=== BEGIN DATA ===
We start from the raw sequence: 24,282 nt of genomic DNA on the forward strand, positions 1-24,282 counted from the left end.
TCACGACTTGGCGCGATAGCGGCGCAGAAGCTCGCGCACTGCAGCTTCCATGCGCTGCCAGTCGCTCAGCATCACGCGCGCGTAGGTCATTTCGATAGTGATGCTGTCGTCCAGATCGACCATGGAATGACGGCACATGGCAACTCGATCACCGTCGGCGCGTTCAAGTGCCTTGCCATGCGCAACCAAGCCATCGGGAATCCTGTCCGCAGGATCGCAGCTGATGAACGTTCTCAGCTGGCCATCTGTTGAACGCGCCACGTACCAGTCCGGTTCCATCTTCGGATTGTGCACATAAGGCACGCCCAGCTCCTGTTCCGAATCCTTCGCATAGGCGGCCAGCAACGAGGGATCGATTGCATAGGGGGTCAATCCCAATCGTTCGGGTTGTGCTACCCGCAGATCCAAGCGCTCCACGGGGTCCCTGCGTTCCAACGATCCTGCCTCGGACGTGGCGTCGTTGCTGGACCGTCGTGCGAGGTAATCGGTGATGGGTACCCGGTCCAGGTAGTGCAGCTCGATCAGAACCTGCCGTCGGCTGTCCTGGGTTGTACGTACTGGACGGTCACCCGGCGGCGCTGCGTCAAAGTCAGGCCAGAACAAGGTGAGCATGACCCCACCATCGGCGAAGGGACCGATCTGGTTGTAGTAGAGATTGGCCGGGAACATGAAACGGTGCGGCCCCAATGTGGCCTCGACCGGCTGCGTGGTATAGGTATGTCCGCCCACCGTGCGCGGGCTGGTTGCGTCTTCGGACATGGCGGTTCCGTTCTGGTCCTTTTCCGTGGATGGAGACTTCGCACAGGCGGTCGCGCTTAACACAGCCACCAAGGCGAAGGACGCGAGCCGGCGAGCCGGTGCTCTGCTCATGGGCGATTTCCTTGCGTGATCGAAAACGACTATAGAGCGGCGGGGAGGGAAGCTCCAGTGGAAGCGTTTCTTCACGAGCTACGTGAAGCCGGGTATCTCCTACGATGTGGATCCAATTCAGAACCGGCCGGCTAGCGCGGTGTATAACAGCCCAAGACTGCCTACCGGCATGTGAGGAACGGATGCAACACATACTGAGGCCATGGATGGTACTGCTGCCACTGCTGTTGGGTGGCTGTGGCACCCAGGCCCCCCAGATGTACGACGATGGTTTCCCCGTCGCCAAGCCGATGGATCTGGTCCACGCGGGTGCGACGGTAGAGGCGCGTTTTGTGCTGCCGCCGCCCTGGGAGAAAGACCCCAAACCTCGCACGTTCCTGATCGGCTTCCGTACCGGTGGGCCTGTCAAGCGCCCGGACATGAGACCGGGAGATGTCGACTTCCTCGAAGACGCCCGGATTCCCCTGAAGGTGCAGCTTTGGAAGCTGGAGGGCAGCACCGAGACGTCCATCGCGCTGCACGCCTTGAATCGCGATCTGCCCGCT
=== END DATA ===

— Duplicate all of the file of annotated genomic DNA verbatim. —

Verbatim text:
We start from the raw sequence: 24,282 nt of genomic DNA on the forward strand, positions 1-24,282 counted from the left end.
TCACGACTTGGCGCGATAGCGGCGCAGAAGCTCGCGCACTGCAGCTTCCATGCGCTGCCAGTCGCTCAGCATCACGCGCGCGTAGGTCATTTCGATAGTGATGCTGTCGTCCAGATCGACCATGGAATGACGGCACATGGCAACTCGATCACCGTCGGCGCGTTCAAGTGCCTTGCCATGCGCAACCAAGCCATCGGGAATCCTGTCCGCAGGATCGCAGCTGATGAACGTTCTCAGCTGGCCATCTGTTGAACGCGCCACGTACCAGTCCGGTTCCATCTTCGGATTGTGCACATAAGGCACGCCCAGCTCCTGTTCCGAATCCTTCGCATAGGCGGCCAGCAACGAGGGATCGATTGCATAGGGGGTCAATCCCAATCGTTCGGGTTGTGCTACCCGCAGATCCAAGCGCTCCACGGGGTCCCTGCGTTCCAACGATCCTGCCTCGGACGTGGCGTCGTTGCTGGACCGTCGTGCGAGGTAATCGGTGATGGGTACCCGGTCCAGGTAGTGCAGCTCGATCAGAACCTGCCGTCGGCTGTCCTGGGTTGTACGTACTGGACGGTCACCCGGCGGCGCTGCGTCAAAGTCAGGCCAGAACAAGGTGAGCATGACCCCACCATCGGCGAAGGGACCGATCTGGTTGTAGTAGAGATTGGCCGGGAACATGAAACGGTGCGGCCCCAATGTGGCCTCGACCGGCTGCGTGGTATAGGTATGTCCGCCCACCGTGCGCGGGCTGGTTGCGTCTTCGGACATGGCGGTTCCGTTCTGGTCCTTTTCCGTGGATGGAGACTTCGCACAGGCGGTCGCGCTTAACACAGCCACCAAGGCGAAGGACGCGAGCCGGCGAGCCGGTGCTCTGCTCATGGGCGATTTCCTTGCGTGATCGAAAACGACTATAGAGCGGCGGGGAGGGAAGCTCCAGTGGAAGCGTTTCTTCACGAGCTACGTGAAGCCGGGTATCTCCTACGATGTGGATCCAATTCAGAACCGGCCGGCTAGCGCGGTGTATAACAGCCCAAGACTGCCTACCGGCATGTGAGGAACGGATGCAACACATACTGAGGCCATGGATGGTACTGCTGCCACTGCTGTTGGGTGGCTGTGGCACCCAGGCCCCCCAGATGTACGACGATGGTTTCCCCGTCGCCAAGCCGATGGATCTGGTCCACGCGGGTGCGACGGTAGAGGCGCGTTTTGTGCTGCCGCCGCCCTGGGAGAAAGACCCCAAACCTCGCACGTTCCTGATCGGCTTCCGTACCGGTGGGCCTGTCAAGCGCCCGGACATGAGACCGGGAGATGTCGACTTCCTCGAAGACGCCCGGATTCCCCTGAAGGTGCAGCTTTGGAAGCTGGAGGGCAGCACCGAGACGTCCATCGCGCTGCACGCCTTGAATCGCGATCTGCCCGCT